Solar-like dynamos on other stars

schedule: Wednesday, 11:45

S. V. Jeffers (1) ; R. H. Cameron (2); S. C. Marsden (3); S. Boro Saikia (4); C. P. Folsom (5); M. M. Jardine (6); J. Morin (7); P. Petit (8); V. See (9); A. A. Vidotto (10); U. Wolter (11); M. Mittag (12)
(1) Max-Planck-Institut für Sonnensystemforschung; (2) Max-Planck-Institut für Sonnensystemforschung; (3) University of Southern Queensland; (4) University of Vienna; (5) University of Tartu; (6) University of St Andrews; (7) Laboratoire Univers et Particules de Montpellier; (8) Institut de Recherche en Astrophysique et Planétologie/Université de Toulouse; (9) European Space Agency/University of Exeter; (10) Trinity College Dublin/Leiden Observatory; (11) Hamburger Sternwarte; (12) Hamburger Sternwarte

Cool main-sequence stars, such as the Sun, have magnetic fields which are generated by an internal dynamo mechanism. In the Sun, the dynamo mechanism is a balance between the amounts of magnetic flux generated and lost over the Sun's 11-year activity cycle and is visible in the Sun's magnetic maps and different atmospheric layers using multi-wavelength observations. We use the same observational diagnostics, including a unique data set of magnetic maps that span decades, to probe the emergence of magnetic flux on the two close-by, active and low-mass K dwarfs: 61 Cygni A and Epsilon Eridani.  In this talk I will  discuss the balance between the amounts of magnetic flux generated and lost in these two K dwarfs compared to the Sun, and  if the Solar-dynamo mechanism works in a more extreme region of the stellar-mass and rotation parameter space.  Our results, when also applied to F and G dwarfs, will revolutionise our understanding the nature of the magnetic dynamo in stars other than the Sun.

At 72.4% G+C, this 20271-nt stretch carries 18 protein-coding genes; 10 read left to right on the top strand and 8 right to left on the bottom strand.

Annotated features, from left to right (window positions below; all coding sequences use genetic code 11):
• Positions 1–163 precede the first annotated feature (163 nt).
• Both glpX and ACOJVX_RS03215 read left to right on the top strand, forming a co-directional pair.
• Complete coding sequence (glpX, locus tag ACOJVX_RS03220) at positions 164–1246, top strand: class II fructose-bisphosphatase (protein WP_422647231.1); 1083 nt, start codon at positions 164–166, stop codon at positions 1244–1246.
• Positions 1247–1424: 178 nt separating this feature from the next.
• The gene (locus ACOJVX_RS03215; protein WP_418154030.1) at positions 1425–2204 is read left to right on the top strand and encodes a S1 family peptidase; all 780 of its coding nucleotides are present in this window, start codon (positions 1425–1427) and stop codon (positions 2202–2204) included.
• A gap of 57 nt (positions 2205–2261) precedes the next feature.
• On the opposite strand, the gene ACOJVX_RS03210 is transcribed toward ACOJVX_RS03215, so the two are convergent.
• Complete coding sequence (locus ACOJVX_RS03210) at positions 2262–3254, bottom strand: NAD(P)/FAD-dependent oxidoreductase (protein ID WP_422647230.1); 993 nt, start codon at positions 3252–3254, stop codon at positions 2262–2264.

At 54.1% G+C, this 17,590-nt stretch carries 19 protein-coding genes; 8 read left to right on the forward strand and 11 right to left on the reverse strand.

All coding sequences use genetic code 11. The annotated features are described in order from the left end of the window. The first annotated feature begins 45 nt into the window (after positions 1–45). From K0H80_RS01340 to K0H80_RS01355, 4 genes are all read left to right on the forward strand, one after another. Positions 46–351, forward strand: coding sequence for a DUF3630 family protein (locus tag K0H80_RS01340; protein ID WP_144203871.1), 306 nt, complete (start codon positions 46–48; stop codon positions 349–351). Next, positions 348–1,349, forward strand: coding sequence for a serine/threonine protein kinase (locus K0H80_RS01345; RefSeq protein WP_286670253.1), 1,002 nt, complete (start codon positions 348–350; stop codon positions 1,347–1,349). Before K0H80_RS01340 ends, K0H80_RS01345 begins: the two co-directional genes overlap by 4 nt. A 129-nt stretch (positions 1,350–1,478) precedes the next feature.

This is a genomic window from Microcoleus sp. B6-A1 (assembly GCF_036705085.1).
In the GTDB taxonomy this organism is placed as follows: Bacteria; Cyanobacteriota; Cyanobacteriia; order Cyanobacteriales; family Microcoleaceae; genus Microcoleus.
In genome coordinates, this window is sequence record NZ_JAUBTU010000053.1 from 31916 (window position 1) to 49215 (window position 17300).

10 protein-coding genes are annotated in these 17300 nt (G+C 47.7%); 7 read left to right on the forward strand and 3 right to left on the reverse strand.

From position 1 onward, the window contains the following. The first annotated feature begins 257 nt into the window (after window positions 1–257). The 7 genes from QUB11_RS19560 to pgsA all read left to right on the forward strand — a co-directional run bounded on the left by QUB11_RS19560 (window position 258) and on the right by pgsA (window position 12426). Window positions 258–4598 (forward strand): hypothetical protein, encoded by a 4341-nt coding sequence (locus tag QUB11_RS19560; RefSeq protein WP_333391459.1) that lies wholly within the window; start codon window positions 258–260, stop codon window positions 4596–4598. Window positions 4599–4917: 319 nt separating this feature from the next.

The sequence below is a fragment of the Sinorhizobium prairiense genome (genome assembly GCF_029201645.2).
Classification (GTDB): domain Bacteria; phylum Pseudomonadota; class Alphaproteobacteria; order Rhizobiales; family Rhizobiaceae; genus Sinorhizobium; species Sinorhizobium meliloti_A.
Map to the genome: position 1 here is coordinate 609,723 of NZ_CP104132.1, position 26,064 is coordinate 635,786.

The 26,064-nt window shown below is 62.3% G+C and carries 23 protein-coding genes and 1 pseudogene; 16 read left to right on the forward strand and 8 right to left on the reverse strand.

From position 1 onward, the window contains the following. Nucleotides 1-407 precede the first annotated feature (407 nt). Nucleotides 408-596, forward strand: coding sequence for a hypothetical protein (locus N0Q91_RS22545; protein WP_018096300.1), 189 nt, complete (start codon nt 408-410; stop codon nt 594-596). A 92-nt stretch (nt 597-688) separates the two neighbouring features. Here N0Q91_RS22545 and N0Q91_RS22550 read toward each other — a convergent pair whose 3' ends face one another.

Confirmation of a Magnetic Morphology Shift in Old Solar Analogs

schedule: Wednesday, 12:00

Travis Metcalfe (1) ; Adam Finley (2); Oleg Kochukhov (3); Victor See (4); Thomas Ayres (5); Keivan Stassun (6); Jennifer van Saders (7); Catherine Clark (8); Diego Godoy-Rivera (9); Ilya Ilyin (10); Marc Pinsonneault (11); Klaus Strassmeier (12); Pascal Petit (13)
(1) White Dwarf Research Corporation; (2) CEA-Saclay; (3) Uppsala University; (4) University of Exeter & European Space Agency; (5) University of Colorado Boulder; (6) Vanderbilt University; (7) University of Hawaii; (8) Northern Arizona University & Lowell Observatory; (9) The Ohio State University & IAC; (10) Leibniz-Institut fur Astrophysik Potsdam; (11) The Ohio State University; (12) Leibniz-Institut fur Astrophysik Potsdam; (13) Universite de Toulouse

The rotation rates of main-sequence stars slow over time as they gradually lose angular momentum to their magnetized stellar winds. The rate of angular momentum loss depends on the strength and morphology of the magnetic field, the mass-loss rate, and the stellar rotation period, mass, and radius. Previous observations revealed a shift in magnetic morphology between two F-type stars with comparable rotation rates but very different ages. We confirm a similar transition in several well-characterized solar analogs with ages between 2 and 7 Gyr. We present new spectropolarimetry of 18~Sco and 16~Cyg A & B from the Large Binocular Telescope, and we reanalyze previously published Zeeman Doppler images of HD~76151 and 18~Sco to confirm a shift in magnetic morphology near the middle of main-sequence lifetimes. We combine archival X-ray observations with updated distances from Gaia to estimate mass-loss rates, and we adopt precise stellar properties from asteroseismology and other sources. We then calculate the wind braking torque for each star in the evolutionary sequence, and we assess the uncertainties that arise from errors in the observational inputs. We conclude that the shift in magnetic morphology occurs before the age of the Sun, reinforcing the notion that the solar dynamo may be in a transitional evolutionary phase. We suggest that this magnetic transition may represent a disruption of the global dynamo arising from weaker differential rotation, and we outline our plans to probe this behavior in additional stars spanning a wide range of spectral types.


Dynamo action in solar-type stars: from fast to slow rotators

schedule: Wednesday, 12:15

Quentin Noraz ; Allan Sacha Brun; Antoine Strugarek
Département d'Astrophysique/AIM, CEA/IRFU, CNRS/INSU, Univ. Paris-Saclay, Univ. de Paris, 91191 Gif-sur-Yvette, France